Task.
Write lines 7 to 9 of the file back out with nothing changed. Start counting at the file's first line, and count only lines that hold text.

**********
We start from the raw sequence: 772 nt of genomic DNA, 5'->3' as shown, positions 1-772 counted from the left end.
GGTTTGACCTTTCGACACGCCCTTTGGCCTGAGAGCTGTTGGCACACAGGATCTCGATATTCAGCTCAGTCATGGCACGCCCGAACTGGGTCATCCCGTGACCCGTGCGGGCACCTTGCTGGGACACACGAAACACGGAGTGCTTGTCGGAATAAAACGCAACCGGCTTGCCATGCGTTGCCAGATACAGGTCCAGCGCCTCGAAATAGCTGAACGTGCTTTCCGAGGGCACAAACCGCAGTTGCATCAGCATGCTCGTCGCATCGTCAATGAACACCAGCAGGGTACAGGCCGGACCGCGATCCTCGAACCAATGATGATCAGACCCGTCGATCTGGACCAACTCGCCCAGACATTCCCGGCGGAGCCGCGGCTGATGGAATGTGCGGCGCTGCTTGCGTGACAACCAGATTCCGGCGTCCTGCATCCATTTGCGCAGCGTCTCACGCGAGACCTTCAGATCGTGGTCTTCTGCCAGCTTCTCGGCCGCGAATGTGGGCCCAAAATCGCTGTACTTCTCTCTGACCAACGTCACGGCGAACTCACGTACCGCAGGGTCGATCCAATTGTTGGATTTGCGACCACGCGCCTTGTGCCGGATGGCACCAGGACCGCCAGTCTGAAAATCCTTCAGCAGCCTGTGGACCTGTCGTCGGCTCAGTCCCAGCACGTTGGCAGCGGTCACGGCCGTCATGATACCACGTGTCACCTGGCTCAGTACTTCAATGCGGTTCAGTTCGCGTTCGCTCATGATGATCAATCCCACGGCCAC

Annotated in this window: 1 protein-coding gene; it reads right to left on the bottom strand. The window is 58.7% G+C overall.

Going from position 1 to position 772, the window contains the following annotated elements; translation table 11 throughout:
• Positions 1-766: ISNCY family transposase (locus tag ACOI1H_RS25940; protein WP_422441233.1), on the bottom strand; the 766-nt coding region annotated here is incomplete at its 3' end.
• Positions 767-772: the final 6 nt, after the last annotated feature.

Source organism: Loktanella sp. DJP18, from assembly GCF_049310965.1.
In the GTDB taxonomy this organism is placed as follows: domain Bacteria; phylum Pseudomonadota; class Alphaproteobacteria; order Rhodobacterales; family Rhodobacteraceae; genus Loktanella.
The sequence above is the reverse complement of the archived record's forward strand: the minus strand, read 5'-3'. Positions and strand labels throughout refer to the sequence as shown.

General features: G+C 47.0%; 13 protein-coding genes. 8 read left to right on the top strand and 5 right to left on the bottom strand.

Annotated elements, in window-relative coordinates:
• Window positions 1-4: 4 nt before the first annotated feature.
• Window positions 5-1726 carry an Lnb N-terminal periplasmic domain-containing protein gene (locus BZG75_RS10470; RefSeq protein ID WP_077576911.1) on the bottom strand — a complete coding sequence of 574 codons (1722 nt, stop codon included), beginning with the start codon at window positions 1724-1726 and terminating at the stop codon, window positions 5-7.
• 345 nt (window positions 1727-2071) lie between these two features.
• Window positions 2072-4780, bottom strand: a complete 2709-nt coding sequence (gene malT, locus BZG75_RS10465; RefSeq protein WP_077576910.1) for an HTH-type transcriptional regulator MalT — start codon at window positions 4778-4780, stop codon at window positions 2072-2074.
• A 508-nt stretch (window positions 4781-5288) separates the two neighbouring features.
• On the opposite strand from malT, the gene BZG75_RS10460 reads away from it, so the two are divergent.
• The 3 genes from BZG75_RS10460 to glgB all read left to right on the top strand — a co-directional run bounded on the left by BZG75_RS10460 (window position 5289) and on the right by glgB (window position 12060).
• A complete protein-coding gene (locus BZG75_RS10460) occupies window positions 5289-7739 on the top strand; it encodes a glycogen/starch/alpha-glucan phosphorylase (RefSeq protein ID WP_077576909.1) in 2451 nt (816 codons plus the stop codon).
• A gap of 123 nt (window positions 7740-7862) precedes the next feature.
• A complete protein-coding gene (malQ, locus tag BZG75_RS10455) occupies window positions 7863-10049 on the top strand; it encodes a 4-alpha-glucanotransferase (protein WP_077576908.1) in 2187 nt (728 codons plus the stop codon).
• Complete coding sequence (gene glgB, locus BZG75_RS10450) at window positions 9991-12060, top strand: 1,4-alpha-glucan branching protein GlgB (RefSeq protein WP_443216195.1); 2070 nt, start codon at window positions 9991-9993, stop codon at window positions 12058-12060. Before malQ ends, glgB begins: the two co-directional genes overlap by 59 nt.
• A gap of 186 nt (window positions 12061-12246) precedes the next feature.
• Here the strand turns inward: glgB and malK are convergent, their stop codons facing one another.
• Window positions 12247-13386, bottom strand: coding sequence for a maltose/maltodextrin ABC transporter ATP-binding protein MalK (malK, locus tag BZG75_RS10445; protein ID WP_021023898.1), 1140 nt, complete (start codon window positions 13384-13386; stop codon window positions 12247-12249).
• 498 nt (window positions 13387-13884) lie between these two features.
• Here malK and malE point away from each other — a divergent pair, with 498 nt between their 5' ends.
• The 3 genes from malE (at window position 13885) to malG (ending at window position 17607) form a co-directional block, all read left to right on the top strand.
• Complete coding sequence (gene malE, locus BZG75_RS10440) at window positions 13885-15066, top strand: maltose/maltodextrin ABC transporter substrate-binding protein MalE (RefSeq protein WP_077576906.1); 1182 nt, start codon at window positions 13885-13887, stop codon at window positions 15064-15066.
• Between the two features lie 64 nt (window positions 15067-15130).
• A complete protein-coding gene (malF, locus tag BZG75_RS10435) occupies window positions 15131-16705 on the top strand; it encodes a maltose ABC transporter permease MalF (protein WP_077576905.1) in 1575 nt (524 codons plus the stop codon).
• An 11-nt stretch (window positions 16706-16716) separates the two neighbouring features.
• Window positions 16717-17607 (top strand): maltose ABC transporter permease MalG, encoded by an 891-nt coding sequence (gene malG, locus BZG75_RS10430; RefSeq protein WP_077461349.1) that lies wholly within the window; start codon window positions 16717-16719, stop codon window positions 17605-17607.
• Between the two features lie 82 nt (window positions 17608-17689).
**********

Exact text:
Source organism: Loktanella sp. DJP18, from assembly GCF_049310965.1.
In the GTDB taxonomy this organism is placed as follows: domain Bacteria; phylum Pseudomonadota; class Alphaproteobacteria; order Rhodobacterales; family Rhodobacteraceae; genus Loktanella.
The sequence above is the reverse complement of the archived record's forward strand: the minus strand, read 5'-3'. Positions and strand labels throughout refer to the sequence as shown.